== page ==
And by way of making this truly an affair to remember, club members are
on the air with special event station W7PXL through next November 11th.
If you work the station QSL with a self addressed stamped envelope to
club call trustee Larry Lange, W7JS, at his callbook address. More
information is on-line at (Via e-mail)



And congratulations also to Jim Langille, VE1JBL, who begins a two-year
term as Radio Amateurs of Canada's Maritimes Section Manager on March
1st. Langille's nomination was uncontested thus removing the need for a
balloted election. He replaces Hugh Clark, VE9HC, who did not seek re-
election. (RAC)



The 2008 annual Winter SWL Festival will be held on March 7th and 8th in
the meeting rooms of The Inn at Towamencin in Kulpsville, PA. This is
the largest gathering of listeners to the radio spectrum in the United
States and possibly the world. Some 200 attend each year. The
gathering is sponsored by the North American Shortwave Association. A
printable registration form is available at (NASWA)



The South Africa Radio League's National convention will be held April
11 to 13th. The weekend will be hosted by the Bloemfontein Amateur Radio
Club and will include a visit to the Boyden Observatory. the Annual
General Meeting and an ARDF demonstration with a T-Hunt There will
also be various technical session covering HF, VHF and that nations
Hamnet emergency response radio service. Festivities will concluded
with a breakfast session on the ZS9X Contest station. More is on-line
at the SARL website. (SARL)



Better late than never, the United States National Oceanic and
Atmospheric Administration has conformed what the rest of the world's
solar scientists reported a week earlier. That being the first sunspot
of a new 11-year cycle has appeared in the sun's northern hemisphere.

Last April an international panel of solar experts forecast that Solar
Cycle 24 would start in March 2008, plus or minus six months. The
frequency of sunspots rises and falls during these cycles, and the
start of a new cycle indicates they are likely to begin increasing. The
panel was split between those predicting it would be a strong or weak
cycle. (Space Environment News)



A coalition of technology companies and environmental groups led by
Google and Intel Corporation have launched an initiative to conserve
electricity and curb global warming emissions by making the world's
computers and servers more energy-efficient. The Climate Savers
Computing Initiative, organized by Internet giants sets ambitious
industry targets for more energy efficiency of computing gear over the
next four years.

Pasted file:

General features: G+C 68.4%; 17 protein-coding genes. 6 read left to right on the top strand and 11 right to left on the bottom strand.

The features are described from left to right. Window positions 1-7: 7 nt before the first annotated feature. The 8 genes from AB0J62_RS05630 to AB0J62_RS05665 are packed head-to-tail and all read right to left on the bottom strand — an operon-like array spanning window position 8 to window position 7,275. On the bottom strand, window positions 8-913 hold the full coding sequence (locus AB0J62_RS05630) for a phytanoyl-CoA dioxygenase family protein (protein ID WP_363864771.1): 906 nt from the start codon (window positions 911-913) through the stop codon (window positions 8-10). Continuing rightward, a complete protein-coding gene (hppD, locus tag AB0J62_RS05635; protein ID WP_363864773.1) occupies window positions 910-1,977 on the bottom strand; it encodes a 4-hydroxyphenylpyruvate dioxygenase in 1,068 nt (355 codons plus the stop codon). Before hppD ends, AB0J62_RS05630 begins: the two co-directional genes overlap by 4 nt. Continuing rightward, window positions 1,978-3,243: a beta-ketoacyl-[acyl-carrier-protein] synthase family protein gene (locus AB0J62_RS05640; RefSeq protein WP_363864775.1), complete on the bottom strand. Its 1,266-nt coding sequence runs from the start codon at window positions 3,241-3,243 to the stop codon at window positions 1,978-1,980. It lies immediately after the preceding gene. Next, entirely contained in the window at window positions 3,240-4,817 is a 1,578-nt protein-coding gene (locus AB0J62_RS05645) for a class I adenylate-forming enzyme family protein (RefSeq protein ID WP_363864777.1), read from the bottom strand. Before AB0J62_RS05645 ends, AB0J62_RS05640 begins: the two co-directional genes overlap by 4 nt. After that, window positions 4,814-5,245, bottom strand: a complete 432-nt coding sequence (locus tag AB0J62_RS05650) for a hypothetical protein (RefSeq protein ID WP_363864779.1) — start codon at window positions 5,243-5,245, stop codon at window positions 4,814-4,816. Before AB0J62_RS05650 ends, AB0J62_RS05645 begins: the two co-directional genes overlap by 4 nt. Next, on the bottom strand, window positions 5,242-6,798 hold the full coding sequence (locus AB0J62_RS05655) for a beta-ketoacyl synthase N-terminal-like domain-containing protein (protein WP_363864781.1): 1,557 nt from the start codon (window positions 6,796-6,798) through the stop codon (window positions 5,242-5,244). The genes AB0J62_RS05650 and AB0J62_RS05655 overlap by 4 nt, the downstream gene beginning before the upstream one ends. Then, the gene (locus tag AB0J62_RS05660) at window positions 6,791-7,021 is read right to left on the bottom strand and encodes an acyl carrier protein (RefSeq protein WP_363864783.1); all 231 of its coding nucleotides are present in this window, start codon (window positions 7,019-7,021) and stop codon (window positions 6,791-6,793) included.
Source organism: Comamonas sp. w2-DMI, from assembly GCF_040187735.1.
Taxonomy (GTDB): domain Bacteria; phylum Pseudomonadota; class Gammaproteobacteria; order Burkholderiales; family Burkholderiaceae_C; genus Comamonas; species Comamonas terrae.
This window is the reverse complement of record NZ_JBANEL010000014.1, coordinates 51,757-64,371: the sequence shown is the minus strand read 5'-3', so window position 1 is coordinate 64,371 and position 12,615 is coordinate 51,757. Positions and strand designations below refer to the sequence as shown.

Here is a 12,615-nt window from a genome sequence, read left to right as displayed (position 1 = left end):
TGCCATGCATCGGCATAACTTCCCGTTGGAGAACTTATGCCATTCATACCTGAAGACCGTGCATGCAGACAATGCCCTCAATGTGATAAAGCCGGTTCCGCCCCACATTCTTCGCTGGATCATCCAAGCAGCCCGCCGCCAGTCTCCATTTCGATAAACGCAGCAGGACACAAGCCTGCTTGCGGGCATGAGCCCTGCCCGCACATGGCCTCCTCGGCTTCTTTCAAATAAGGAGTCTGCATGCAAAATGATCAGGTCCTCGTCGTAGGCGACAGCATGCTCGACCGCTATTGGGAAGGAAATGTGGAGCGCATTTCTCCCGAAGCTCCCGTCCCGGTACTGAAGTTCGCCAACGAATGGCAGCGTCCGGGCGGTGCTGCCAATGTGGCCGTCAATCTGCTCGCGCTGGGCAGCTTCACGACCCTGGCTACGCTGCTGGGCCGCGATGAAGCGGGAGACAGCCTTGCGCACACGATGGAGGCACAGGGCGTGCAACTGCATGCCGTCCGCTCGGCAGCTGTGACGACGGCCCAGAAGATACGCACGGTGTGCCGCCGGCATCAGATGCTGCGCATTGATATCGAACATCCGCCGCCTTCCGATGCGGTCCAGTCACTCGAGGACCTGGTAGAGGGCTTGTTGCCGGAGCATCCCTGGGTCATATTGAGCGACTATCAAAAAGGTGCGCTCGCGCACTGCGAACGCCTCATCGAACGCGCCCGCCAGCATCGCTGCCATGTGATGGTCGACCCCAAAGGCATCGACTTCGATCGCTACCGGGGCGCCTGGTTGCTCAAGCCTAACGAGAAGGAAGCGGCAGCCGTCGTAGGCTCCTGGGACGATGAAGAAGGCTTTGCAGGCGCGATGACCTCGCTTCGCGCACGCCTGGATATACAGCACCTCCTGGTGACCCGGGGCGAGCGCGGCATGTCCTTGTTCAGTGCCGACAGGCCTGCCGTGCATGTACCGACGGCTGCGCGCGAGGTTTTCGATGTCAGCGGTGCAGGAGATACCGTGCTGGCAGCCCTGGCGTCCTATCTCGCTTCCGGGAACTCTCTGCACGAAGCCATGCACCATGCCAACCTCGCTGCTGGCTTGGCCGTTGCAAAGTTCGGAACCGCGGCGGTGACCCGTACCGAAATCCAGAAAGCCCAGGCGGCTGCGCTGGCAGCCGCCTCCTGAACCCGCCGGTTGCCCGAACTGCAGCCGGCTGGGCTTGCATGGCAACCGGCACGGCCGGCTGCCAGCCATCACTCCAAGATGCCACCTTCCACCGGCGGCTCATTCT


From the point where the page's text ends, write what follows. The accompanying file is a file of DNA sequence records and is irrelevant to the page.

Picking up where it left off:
Industry analysts have praised the concept. They estimate that energy-
efficiency technology would initially make computers about $20 more
expensive and servers about $30 costlier, but consumers are expected to
recoup the costs through lower electricity bills and rebates from

If successful, the plan is expected to save the nation more than $5.5
billion in electricity costs by 2010. It would also reduce greenhouse
gas emissions that contribute to climate change by 54 million tons
annually. (Science On_line)



NASA has announced February 7th as its target launch date for shuttle
Atlantis' STS-122 mission to the International Space Station. Lift-off
of Atlantis from NASA's Kennedy Space Center, Florida will be at 2:47
p.m. EST.

Atlantis' main objective during its STS-122 mission to the station is
to install and activate the European Space Agency's Columbus
laboratory. This new module will provide scientists around the world
the ability to conduct a variety of experiments in life, physical, and
materials science, Earth observation and solar physics.

The Columbus module also carries two new Amateur Radio on the
International Space Station antennas. This have already been installed
on the side of Columbus.

NASA also hopes to send for the launch of Endeavour on STS-123 by mid-
March. Its mission will deliver the first section of the Japan
Aerospace Exploration Agency's Kibo laboratory module, and Dextre,
which is Canada's new robotics system to the space station. (NASA)



Digital Radio Mondiale or DRM has been adopted for use in the so-called
Tropical Bands for domestic shortwave broadcasting. At the last World
Radiocommunicaton Conference in Geneva, attendees officially approved
DRM for use in the broadcasting bands between 3200 and 5900 kHz for
domestic coverage in the "tropical zone" countries.

Since 2002 Digital Radio Mondiale has been endorsed by the ITU for
broadcasting over the world in the long-wave, medium-wave and short-
wave frequencies, with the exception of the "tropical zone" bands. The
tropical zone bands are the frequencies near the lower end of the
shortwave spectrum that are reserved for domestic shortwave and
includes countries located roughly in latitudes between 30 degrees
North and South.

Nations in this zone include Indonesia, India, Pakistan, Iran, Egypt,
the Congo, South Africa, Mexico, Brazil, and many others. Coverage can
range from less than 100 square kilometers using very low power to well
over 1,000,000 square kilometers using powers approaching 100 kW.

This regulatory achievement will likely open up a huge market for the
benefit of the citizens from this part of the world. (Southgate)



Get well wishes to a well known D-X operator. The Daily DX reports
that Gregg Marco, W6IZT, who planned to be active from Saint Maarten
and St. Barthelemy this past week, had to cancel because of health
issues. This, after suffering severe abdominal pain, resulting in an